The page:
Author Archives: Greg Hague

About Greg Hague

I am an entrepreneur, attorney, author, motivational speaker, pilot, and world motorcycle traveler. First and foremost I am a dad. And, I am the founder of My new book, How Fathers Change Lives, is a "Chicken Soup" collection of stories about remarkable dads... 52 examples of doing it right. What they say. What they do. Best advice. The stories are inspiring, touching and fun. The life lessons are great. This book has been recommended by some very special people including my friend, NY Times #1 Best Selling author Harvey Mackay ("How to Swim with the Sharks.."). In its first month it received over 50 five-star Amazon reviews. Learn more about Greg. Follow Greg on Google+

My Pop-Tart Dad

“The smallest gestures often make the biggest difference.”

—John Wooden

Today’s story is from Sharon.

Dad was distant. We never had a close relationship. Did he even like me? Sometimes I wondered.


Sharon’s Dad during a recent family Christmas.

My father was taciturn, reserved, an academic. Neat freak. Perfectionist. Workaholic.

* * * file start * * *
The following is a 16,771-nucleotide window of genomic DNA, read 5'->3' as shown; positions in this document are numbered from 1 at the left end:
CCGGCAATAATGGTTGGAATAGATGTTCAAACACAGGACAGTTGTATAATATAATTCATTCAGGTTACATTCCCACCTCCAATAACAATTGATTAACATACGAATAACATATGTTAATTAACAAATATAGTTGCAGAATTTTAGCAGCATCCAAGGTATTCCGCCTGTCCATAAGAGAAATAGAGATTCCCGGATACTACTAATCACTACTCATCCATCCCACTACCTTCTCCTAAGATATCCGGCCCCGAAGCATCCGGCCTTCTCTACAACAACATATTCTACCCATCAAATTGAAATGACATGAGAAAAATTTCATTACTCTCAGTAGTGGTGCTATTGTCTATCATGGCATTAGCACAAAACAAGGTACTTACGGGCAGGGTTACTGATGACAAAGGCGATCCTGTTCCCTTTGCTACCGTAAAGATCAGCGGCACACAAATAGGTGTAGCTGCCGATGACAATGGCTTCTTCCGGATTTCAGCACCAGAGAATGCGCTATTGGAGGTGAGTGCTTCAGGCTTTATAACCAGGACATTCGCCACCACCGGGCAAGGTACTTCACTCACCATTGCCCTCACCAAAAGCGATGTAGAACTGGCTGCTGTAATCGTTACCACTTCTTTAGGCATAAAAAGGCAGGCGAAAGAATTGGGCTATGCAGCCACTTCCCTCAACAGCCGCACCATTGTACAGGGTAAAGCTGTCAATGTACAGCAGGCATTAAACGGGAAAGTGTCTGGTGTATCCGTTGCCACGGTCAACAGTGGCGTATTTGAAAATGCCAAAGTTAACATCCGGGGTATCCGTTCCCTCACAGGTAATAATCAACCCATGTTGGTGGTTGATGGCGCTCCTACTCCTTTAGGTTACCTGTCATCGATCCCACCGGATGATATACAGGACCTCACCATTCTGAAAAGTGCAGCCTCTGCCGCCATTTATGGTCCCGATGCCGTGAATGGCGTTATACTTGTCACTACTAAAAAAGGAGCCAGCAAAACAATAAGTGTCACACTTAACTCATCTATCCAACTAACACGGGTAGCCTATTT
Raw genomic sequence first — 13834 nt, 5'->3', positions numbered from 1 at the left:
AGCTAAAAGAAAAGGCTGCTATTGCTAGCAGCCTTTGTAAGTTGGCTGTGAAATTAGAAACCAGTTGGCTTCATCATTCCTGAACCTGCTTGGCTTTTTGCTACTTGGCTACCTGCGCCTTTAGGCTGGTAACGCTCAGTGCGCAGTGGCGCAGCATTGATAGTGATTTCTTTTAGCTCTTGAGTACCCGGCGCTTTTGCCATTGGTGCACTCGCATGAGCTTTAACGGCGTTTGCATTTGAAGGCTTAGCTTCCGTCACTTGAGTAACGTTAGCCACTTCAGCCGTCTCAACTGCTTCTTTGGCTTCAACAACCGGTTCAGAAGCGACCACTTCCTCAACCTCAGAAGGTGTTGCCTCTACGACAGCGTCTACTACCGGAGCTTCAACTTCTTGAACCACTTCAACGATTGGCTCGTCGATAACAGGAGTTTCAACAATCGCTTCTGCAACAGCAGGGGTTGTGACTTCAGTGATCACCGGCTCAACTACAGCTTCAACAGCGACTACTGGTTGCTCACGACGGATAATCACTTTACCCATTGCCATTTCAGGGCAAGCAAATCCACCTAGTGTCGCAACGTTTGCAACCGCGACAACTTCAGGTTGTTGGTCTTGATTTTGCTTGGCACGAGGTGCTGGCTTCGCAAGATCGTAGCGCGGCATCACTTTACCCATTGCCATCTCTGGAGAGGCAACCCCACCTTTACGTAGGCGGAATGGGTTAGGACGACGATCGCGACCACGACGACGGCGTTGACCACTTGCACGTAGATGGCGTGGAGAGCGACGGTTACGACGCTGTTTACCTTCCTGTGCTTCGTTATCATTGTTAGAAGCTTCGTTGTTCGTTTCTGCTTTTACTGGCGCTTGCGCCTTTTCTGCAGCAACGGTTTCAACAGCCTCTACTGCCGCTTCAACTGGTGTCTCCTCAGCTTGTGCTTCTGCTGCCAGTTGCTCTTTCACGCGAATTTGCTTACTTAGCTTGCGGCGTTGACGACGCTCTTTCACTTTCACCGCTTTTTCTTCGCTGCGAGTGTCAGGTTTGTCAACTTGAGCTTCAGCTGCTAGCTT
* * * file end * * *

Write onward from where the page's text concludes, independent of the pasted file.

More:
We were like sugar and salt. I was full of words — and problems, too. Dad said little, buried in work and his books. That’s why my sister and I first lived with Mom in Illinois. But as I grew older, it didn’t work out. Mom and I had issues.

I was bipolar, had OCD and an eating disorder. It became too much for her to handle. So at 18, I packed up and headed for Minnesota to live with Dad. At least he would just leave me alone.

He was exactly as I remembered. Introverted. Distant. But he had a razor sharp intellect, and was very observant. READ MORE 

Terrible Car Buying Tips

by Greg Hague

Terrible Car Buying Tips (Terrible for Them, Not You)


Buying a new car?

Here are a few savvy tips to snag your best deal.

1. KNOW THE REAL DEALER COST – Through the Internet you can usually find the dealer invoice, the dealer “hold back” (extra profit dealers receive from the manufacturer not reflected in the invoice) and any other dealer or consumer incentives offered by the manufacturer. The point is to know the real dealer cost before you start to negotiate.